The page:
Salmon Run is a deck-building racing game, but it doesn’t feel much like a deck-building game to me. I think the main reason for this is the inclusion of a game board. Players have a tangible goal that is beyond acquiring good cards for their decks: they are trying to win the race. But this does not make the deck-building aspect feel superfluous or tacked on. Similar to the item boxes in Mario Kart, the river’s special hexes encourage players to take a more considered route upriver, adding valuable special cards to their decks. In fact, Salmon Run is one of the first games I’ve played that I think successfully uses deck-building as an aspect of a larger game without making the game feel like a Dominion rehash.

Along the deck-building lines, I love the way fatigue works in the game. Players can push their salmon to the point of exhaustion to get a boost in the race, but they are punished for this by having to take a fatigue card, which will slow them down later. (It reminds me of the horse racing in the Legend of Zelda: poor Epona would get too many smacks in a row, and then I’d have to wait for her carrot meter to recharge. But did I learn my lesson? I digress…) Fatigue cards, like curse cards in Dominion, only load a player’s hand down. And unlike Dominion, where players refresh their hands at the end of every turn, in Salmon Run players must hold over cards they didn’t play from round to round. This makes fatigue cards even more undesirable (though a player may “trash” one fatigue card if all he plays on his turn is fatigue cards).

One of the most fun aspects of the game is moving the bear around and trying to catch your opponents’ salmon in its gaping maw. Unfortunately, with few bear spaces on the board (which add new bear cards to players’ decks), the number of times the bear can move is limited based on the number of players. (This isn’t necessarily a bad thing; I think chaos could ensue with too many bear movements.) The bummer of this, though, is that the two-player game does not have the excitement that I would expect from a racing game. My wife doesn’t usually care for heavy games, but after playing a few rounds of Salmon Run with just the two of us, she asked if we could play something a little meatier.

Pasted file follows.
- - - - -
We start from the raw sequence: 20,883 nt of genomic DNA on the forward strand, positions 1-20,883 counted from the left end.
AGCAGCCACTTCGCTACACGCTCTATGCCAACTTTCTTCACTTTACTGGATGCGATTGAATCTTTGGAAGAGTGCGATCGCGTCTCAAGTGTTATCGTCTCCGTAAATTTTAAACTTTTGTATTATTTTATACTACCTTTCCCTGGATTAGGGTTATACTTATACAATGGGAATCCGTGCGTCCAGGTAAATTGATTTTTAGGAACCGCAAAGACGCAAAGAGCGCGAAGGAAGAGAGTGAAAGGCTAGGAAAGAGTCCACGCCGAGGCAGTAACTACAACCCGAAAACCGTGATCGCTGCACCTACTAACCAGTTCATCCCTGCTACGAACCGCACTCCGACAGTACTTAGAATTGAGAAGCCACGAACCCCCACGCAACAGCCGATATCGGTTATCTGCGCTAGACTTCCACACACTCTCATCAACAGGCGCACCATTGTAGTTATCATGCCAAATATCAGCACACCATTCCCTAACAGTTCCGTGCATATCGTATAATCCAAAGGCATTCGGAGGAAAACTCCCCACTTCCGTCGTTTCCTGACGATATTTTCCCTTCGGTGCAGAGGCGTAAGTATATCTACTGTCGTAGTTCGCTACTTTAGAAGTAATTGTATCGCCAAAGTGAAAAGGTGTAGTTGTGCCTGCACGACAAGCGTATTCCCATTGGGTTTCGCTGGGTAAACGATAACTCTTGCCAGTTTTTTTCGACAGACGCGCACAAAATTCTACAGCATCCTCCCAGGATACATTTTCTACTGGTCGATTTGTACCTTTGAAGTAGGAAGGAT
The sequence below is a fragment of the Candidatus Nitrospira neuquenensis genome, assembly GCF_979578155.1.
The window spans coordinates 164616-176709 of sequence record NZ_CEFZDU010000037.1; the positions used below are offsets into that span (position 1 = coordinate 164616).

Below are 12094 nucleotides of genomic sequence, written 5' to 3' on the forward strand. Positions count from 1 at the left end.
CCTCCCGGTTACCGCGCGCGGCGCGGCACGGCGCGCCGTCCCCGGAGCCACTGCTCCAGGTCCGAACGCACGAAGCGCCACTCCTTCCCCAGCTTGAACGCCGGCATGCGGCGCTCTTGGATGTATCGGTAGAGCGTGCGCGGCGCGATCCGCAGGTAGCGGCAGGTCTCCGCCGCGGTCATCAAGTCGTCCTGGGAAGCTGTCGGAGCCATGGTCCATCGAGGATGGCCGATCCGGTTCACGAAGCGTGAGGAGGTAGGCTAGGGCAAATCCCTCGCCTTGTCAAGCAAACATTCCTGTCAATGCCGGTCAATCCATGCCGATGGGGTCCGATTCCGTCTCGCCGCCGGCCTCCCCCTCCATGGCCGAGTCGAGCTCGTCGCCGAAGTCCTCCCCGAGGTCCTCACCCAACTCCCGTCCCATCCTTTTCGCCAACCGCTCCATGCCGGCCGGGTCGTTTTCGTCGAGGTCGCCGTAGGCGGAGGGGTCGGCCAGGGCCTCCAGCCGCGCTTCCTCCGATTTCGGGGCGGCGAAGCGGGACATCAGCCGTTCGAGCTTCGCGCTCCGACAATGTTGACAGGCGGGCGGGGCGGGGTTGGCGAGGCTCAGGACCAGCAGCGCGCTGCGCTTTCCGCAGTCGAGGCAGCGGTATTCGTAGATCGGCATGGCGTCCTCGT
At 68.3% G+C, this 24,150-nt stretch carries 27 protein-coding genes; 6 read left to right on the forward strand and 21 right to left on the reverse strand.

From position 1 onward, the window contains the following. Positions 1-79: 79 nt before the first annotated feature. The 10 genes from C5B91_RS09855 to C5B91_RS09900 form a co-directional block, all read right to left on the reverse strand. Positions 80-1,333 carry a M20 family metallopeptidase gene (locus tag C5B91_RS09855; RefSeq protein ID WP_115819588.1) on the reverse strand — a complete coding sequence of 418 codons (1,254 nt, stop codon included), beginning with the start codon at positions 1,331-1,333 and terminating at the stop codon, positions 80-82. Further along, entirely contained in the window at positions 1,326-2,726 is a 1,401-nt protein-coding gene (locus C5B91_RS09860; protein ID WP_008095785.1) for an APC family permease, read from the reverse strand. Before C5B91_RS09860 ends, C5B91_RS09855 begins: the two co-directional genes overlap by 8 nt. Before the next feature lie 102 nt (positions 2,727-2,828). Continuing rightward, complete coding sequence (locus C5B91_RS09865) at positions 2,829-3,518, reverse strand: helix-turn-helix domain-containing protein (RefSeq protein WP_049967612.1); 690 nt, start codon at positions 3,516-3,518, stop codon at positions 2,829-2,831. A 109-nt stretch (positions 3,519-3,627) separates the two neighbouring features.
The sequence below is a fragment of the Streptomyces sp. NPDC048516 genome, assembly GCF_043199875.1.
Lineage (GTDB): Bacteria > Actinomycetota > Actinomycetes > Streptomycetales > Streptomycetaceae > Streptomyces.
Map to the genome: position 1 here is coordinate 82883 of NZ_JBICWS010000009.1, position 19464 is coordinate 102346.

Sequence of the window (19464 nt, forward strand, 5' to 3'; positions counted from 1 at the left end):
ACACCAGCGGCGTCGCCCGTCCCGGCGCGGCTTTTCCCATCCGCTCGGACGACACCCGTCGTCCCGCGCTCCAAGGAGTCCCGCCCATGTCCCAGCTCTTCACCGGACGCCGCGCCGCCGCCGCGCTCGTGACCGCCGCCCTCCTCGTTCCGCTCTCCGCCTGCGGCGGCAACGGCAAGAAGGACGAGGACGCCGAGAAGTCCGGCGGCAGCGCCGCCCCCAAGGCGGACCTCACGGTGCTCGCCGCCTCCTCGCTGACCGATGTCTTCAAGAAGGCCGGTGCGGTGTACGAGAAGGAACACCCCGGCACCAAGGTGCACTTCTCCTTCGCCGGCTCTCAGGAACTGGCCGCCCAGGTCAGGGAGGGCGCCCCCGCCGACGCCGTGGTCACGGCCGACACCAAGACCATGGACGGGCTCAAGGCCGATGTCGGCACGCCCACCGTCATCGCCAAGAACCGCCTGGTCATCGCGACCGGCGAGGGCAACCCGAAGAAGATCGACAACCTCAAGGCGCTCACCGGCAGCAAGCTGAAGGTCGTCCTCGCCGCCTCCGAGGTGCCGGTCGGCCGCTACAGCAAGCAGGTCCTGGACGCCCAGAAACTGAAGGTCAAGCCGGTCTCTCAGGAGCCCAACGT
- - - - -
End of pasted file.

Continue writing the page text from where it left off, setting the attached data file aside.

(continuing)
And that’s okay. I mentioned at the beginning that Salmon Run is not a game for all contexts or all gamers. However, it is a game that knows what it wants to be, and for families, I’m hard pressed to come up with a better recommendation. Salmon Run offers a seamless play experience that’s fast and fun, all in a package with simple rules, clever play choices (especially for younger players), and a novel theme. The board is also modular and can be lengthened or shortened, depending on the whims of the group, so it seems like a lot of replayability is packed into the game’s box. I may not be anxious to play this game when it’s just me and my wife, but I can’t wait to play it with my niece and nephew (and my son, when he’s old enough–in eight years or so). I have a feeling they’re going to love it.

Salmon Run is currently on Kickstarter and has surpassed its initial funding goals. Check it out!

iSlaytheDragon would like to thank Jesse Catron for the prototype of Salmon Run for this review.

I'll try anything once, but my favorite games are generally middleweight Euros.